[fpc-devel] Blackfin support

Hans-Peter Diettrich DrDiettrich1 at aol.com
Wed Jul 14 14:35:23 CEST 2010

Marco van de Voort schrieb:
> In our previous episode, Michael Schnell said:
>>   On 07/14/2010 12:00 AM, Hans-Peter Diettrich wrote:
>>> One of these issues are memory mapped files, that can speed up file 
>>> access a lot (I've been told), perhaps because it maps directly to the 
>>> system file cache?
>> AFAIK File Mapping is used a lot and very successfully with Linux, but 
>> it _is_ available with NTFS. No idea if, here, the implementation is 
>> done in a way this it's really fast.
> I've tried it long ago in win2000, and maybe even XP. If you linearly access
> the files with a large enough blocksize (8 or 16kb), it was hardly
> measurable.  (+/- 300MB files).
> Probably if you go linearly, the readahead is already near efficient.

Windows offers certain file attributes for that purpose, that notify the 
OS of intended (strictly) sequential file reads - what would allow to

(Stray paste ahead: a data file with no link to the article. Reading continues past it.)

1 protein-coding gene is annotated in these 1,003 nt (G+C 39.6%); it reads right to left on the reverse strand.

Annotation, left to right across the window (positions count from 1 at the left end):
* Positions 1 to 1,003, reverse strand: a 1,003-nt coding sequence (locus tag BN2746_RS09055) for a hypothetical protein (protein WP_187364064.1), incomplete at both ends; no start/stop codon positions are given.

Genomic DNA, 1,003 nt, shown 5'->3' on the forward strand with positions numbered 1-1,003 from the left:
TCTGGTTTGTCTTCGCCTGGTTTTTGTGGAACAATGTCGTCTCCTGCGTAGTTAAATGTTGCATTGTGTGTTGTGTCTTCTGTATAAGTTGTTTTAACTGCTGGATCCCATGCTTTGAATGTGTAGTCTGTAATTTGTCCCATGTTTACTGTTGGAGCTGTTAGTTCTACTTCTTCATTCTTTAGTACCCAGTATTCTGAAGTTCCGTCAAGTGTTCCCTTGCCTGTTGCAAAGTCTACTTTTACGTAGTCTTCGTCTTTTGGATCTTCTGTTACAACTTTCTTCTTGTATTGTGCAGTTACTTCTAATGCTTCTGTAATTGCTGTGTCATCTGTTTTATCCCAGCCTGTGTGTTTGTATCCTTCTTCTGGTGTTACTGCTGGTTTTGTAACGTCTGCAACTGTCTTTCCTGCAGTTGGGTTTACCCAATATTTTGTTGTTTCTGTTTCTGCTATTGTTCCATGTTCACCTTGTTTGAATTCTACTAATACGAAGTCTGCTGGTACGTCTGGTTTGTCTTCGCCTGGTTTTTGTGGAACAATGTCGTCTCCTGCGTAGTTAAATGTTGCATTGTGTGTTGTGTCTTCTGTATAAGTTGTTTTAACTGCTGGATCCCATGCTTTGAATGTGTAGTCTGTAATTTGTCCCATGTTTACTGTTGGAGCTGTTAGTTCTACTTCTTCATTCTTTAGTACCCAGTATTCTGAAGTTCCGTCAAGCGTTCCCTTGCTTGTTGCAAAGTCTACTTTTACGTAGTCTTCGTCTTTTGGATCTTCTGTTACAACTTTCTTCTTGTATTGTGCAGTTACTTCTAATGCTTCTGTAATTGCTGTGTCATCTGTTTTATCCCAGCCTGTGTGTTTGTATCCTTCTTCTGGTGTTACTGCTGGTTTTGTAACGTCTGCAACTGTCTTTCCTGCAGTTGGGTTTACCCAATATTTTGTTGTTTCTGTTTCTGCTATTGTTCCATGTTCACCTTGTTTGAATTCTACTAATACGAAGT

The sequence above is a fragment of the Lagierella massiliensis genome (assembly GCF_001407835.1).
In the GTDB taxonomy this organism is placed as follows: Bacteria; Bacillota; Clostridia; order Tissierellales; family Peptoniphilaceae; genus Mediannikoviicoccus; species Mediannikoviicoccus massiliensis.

read-ahead more file content into the system cache.

> Mapping does not change that picture (the head still has to move if you
> access a previously unread block).  Mapping mainly is more about 
> - zero-copy access to file content
> - and uses the VM system to cache _already accessed_ blocks.
- and backs up RAM pages by the original file, they never will end up in 
the swap file.

> The whole file hypothesis could be easily testable (if applies at all) by
> increasing the buffersize. But if I understand finput.pas properly, FPC
> already uses a 64k buffersize (which is larger than most sourcefiles), so I
> don't expect much gain here.

I see the biggest benefit in many possible optimization in the scanner 
and parser, which can be implemented *only if* an entire file resides in 
memory. When memory management and (string) copies really are as 
expensive as some people say, then these *additional* optimizations 
should give the really achievable speed gain.

IMO we should give these additional optimziations an try, independent 
from the use of MMF. When an entire source file is loaded into memory, 
we can measure the time between reading the first token and hitting EOF 
in the parser, eliminating all uncertain MMF/file cache timing.

It's only a matter of the acceptance of such a refactored model, since 
it's a waste of time when it never will become part of the trunk, for 
already known reasons.


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